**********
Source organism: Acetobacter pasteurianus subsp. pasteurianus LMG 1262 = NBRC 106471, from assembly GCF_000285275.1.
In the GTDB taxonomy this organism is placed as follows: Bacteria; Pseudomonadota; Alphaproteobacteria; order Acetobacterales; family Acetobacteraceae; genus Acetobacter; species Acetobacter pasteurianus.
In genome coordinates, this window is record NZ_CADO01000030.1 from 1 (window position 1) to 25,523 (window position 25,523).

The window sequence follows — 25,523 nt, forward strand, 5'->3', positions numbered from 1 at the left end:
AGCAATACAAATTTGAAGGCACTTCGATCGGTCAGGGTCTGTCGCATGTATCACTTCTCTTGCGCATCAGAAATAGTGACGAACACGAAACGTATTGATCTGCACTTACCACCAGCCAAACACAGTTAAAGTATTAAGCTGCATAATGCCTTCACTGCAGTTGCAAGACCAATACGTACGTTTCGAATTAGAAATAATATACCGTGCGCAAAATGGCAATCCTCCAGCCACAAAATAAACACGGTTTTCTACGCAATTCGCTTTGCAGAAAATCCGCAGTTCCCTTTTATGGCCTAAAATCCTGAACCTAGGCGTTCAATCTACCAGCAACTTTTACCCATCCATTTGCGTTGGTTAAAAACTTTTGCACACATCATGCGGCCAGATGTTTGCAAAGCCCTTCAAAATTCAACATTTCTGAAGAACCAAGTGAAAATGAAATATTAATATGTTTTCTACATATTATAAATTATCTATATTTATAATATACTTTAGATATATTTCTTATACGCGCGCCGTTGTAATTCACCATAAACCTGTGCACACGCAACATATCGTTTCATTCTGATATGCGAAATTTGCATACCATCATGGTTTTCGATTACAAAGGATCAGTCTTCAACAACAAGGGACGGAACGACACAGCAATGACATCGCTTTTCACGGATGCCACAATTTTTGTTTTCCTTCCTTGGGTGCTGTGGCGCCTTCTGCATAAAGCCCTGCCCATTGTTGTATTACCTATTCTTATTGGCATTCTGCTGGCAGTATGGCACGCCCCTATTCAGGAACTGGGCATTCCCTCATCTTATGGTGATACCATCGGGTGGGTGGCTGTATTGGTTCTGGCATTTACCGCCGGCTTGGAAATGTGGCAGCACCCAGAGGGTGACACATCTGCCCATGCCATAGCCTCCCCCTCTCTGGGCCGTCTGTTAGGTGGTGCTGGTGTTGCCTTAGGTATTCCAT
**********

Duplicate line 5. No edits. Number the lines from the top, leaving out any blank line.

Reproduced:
AGCAATACAAATTTGAAGGCACTTCGATCGGTCAGGGTCTGTCGCATGTATCACTTCTCTTGCGCATCAGAAATAGTGACGAACACGAAACGTATTGATCTGCACTTACCACCAGCCAAACACAGTTAAAGTATTAAGCTGCATAATGCCTTCACTGCAGTTGCAAGACCAATACGTACGTTTCGAATTAGAAATAATATACCGTGCGCAAAATGGCAATCCTCCAGCCACAAAATAAACACGGTTTTCTACGCAATTCGCTTTGCAGAAAATCCGCAGTTCCCTTTTATGGCCTAAAATCCTGAACCTAGGCGTTCAATCTACCAGCAACTTTTACCCATCCATTTGCGTTGGTTAAAAACTTTTGCACACATCATGCGGCCAGATGTTTGCAAAGCCCTTCAAAATTCAACATTTCTGAAGAACCAAGTGAAAATGAAATATTAATATGTTTTCTACATATTATAAATTATCTATATTTATAATATACTTTAGATATATTTCTTATACGCGCGCCGTTGTAATTCACCATAAACCTGTGCACACGCAACATATCGTTTCATTCTGATATGCGAAATTTGCATACCATCATGGTTTTCGATTACAAAGGATCAGTCTTCAACAACAAGGGACGGAACGACACAGCAATGACATCGCTTTTCACGGATGCCACAATTTTTGTTTTCCTTCCTTGGGTGCTGTGGCGCCTTCTGCATAAAGCCCTGCCCATTGTTGTATTACCTATTCTTATTGGCATTCTGCTGGCAGTATGGCACGCCCCTATTCAGGAACTGGGCATTCCCTCATCTTATGGTGATACCATCGGGTGGGTGGCTGTATTGGTTCTGGCATTTACCGCCGGCTTGGAAATGTGGCAGCACCCAGAGGGTGACACATCTGCCCATGCCATAGCCTCCCCCTCTCTGGGCCGTCTGTTAGGTGGTGCTGGTGTTGCCTTAGGTATTCCAT